Second and perhaps more importantly, I argue that even in communities where institutional leadership and authority are absent or weak, social controls are not necessarily absent or weak – i.e., have not necessarily lost their meaning and power. The lack of state-sanctioned social controls does not necessarily mean that the entire control system (i.e. governance regime) has collapsed. Instead, the ‘unoccupied’ space allows the emergence of alternative, informal governance regimes that create new forms of social controls and socio-political order that supplant the older ones. Official leadership vacuums created by absent or weak institutional governance lead to the emergence of powerful informal community leadership structures that take over the authority of the state in their respective locations. These leadership groups forged their own laws and/or new law enforcement mechanisms (see Monson 2011).
This means that where institutional leadership is not trusted, its legitimacy and related socio-legal controls are questioned, confronted and where possible replaced by newly defined modes of social order that are perceived more legitimate and more relevant. Social controls are not always in line with state authority or institutional leadership regulations. This means that in those locations where official leadership is absent, new forms of social control emerge (or existing ones are redefined); new modes of enforcement are adopted and new custodians entrusted. As Monson (2011:172) correctly notes, during xenophobic violence these new custodians of local governance create new social controls and new enforcement mechanisms by either ‘making the law, breaking the law or taking the law into their own hands’. Demonstrating that xenophobic violence involves various levels of departure from the state-sanctioned social order, Monson argues that making the law, breaking the law or taking the law into own hands are three sub-national forms of sovereignty and political authority that help understand ‘…xenophobic violence as local-level appropriations of – or incursions into – one or both of the dual components of state sovereignty: legitimacy (or recognition as the “lawful source of socialpredictability”) and capacity to regulate (for instance, through its theoretical monopoly on mobility and coercive force)’ (Monson 2011:173).
These findings not only challenge the theoretical predictions outlined above but also the assumptions informing them. Indeed, predictions that collective violence tends to occur in societies where social controls have lost their regulatory capacity seem to be informed by two main assumptions that are equally poorly supported by empirical evidence: (1) the assumption that collective violence is an aberrant behaviour that social controls are there to prevent; and (2) the assumption that legitimate governance is a state monopoly (i.e. that the state is the sole producer and arbiter of legitimate governance and authority).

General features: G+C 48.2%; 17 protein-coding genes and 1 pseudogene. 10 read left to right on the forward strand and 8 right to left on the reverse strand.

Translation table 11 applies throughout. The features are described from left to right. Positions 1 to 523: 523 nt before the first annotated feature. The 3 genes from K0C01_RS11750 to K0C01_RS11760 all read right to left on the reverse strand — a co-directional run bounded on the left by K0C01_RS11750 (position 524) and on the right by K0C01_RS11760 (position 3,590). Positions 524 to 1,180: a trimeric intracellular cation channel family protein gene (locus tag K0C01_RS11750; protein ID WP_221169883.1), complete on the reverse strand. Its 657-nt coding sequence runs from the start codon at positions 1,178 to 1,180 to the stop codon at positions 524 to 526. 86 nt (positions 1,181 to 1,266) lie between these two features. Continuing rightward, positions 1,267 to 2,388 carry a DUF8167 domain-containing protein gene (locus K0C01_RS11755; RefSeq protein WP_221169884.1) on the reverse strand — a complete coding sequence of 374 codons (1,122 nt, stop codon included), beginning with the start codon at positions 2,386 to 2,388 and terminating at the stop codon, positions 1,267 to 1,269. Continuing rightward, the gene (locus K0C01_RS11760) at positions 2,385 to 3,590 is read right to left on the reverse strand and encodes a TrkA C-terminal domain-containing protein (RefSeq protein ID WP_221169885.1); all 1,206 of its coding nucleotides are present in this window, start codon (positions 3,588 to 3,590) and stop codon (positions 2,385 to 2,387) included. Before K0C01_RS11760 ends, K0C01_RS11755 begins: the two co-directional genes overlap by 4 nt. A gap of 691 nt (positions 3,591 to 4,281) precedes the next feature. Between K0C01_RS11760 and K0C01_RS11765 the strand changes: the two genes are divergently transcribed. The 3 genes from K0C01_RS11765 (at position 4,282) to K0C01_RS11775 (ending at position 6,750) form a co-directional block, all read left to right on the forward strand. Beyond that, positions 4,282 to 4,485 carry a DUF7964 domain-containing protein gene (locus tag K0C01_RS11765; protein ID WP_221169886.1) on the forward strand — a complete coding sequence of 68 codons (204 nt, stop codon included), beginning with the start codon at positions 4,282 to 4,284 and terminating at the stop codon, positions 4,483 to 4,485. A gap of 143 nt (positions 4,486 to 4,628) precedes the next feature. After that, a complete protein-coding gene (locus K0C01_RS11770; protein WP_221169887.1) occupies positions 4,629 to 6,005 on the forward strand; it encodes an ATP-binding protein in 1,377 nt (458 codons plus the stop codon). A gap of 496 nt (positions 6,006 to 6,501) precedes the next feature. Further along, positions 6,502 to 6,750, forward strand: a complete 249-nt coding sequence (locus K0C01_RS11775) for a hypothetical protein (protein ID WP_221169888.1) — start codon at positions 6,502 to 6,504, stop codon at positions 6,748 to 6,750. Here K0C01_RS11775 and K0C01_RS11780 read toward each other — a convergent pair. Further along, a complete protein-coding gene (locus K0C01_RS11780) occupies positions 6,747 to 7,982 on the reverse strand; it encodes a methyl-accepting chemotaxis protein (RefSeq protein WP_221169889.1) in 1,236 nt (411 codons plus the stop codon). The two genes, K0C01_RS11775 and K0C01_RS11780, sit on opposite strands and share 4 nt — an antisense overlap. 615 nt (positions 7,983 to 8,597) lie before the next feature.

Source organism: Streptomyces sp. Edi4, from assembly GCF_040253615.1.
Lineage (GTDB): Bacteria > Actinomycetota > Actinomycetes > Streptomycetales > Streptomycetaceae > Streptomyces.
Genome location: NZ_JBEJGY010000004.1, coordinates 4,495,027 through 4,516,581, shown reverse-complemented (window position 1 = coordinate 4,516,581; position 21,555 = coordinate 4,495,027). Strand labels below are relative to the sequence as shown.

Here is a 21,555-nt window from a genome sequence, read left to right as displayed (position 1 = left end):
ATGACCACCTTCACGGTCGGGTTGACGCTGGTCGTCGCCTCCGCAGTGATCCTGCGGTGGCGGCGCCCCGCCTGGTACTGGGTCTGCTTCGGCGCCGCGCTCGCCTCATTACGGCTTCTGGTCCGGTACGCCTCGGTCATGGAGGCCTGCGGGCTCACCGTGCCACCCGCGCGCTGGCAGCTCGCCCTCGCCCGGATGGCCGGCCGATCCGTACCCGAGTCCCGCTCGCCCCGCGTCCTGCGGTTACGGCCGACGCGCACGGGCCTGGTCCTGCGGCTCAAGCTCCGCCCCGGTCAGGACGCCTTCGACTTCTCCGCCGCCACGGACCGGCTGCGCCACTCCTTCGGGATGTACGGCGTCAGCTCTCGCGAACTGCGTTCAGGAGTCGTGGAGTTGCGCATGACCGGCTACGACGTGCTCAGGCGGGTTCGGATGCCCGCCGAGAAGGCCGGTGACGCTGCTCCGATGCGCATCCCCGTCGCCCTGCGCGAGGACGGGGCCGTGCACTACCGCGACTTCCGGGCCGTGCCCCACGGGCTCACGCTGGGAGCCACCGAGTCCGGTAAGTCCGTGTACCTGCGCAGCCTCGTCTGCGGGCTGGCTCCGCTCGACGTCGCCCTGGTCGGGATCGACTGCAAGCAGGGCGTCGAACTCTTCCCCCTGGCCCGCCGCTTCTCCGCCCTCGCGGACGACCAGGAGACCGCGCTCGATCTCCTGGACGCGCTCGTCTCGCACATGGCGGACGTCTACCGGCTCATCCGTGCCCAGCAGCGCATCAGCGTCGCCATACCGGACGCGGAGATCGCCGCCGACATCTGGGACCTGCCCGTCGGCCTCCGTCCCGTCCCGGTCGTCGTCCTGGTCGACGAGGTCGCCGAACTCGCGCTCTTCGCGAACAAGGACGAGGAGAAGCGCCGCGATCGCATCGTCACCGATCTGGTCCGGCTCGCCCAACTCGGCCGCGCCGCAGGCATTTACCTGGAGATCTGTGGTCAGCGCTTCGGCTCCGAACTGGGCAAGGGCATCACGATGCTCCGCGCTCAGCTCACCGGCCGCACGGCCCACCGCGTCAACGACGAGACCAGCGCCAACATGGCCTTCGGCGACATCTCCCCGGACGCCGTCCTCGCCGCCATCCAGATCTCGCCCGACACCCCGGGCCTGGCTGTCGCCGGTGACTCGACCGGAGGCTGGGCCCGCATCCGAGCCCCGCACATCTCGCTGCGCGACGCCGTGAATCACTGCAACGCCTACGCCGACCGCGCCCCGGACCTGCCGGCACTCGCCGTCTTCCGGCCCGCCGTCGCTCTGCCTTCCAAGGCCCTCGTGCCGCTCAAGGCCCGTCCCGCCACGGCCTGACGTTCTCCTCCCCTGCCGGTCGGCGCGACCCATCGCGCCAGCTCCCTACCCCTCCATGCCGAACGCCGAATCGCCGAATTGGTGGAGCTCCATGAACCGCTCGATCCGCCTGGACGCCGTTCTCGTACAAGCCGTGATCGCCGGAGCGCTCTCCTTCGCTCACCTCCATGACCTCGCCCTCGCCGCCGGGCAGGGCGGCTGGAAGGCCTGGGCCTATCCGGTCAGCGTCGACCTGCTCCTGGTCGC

While increasingly rejected, the assumption that collective violence is an aberrant or anti-social behaviour which strong social controls (particularly those state-sanctioned) should be able, or should at least try, to prevent still persists and ‘still shakes the field’ (Roche 1996:98), as many ‘continue to characterize collective violence of some kinds by some people not only as deviant behaviour but also as undesirable and blameworthy – irrational, pathological, or criminal’ (Roche 1996:98). Horowitz (2001:35) similarly notes that there is an enduring ‘assumption that collective violence or crowds act in contradiction to values accepted in the wider society’. This article adds voice to calls that reject the assumption as mostly unfounded. It indeed illustrates that, (1) collective violence is not always regarded as anti-social or deviant behaviour but rather often enjoys social approval and is facilitated by the very same social controls; and (2) when collective violence enjoys social approval, those state-sanctioned controls that would attempt to prevent it would no longer be relevant or legitimate.
This research finds that, for many of those who are involved in the xenophobic violence – and for many who are not – attacking foreigners is a legitimate means of protecting South African lives, livelihoods and systems of order; a means of extending official law by other means (Monson 2011). Although some express sympathy with the victims, most respondents report that the communities in general support the attacks and feel satisfied that foreigners are finally being removed from their space and society.
A respondent in Alexandra, for example, states, ‘…others were crying with excitement; they were saying “at last action is taken against foreigners”’. In this case (and undoubtedly in many others), collective violence was considered as a legitimate means of protecting or restoring threatened local systems of order. Here collective violence acts as a form of social control or as a collective behaviour for which social controls are the dependent variable (Black 1990).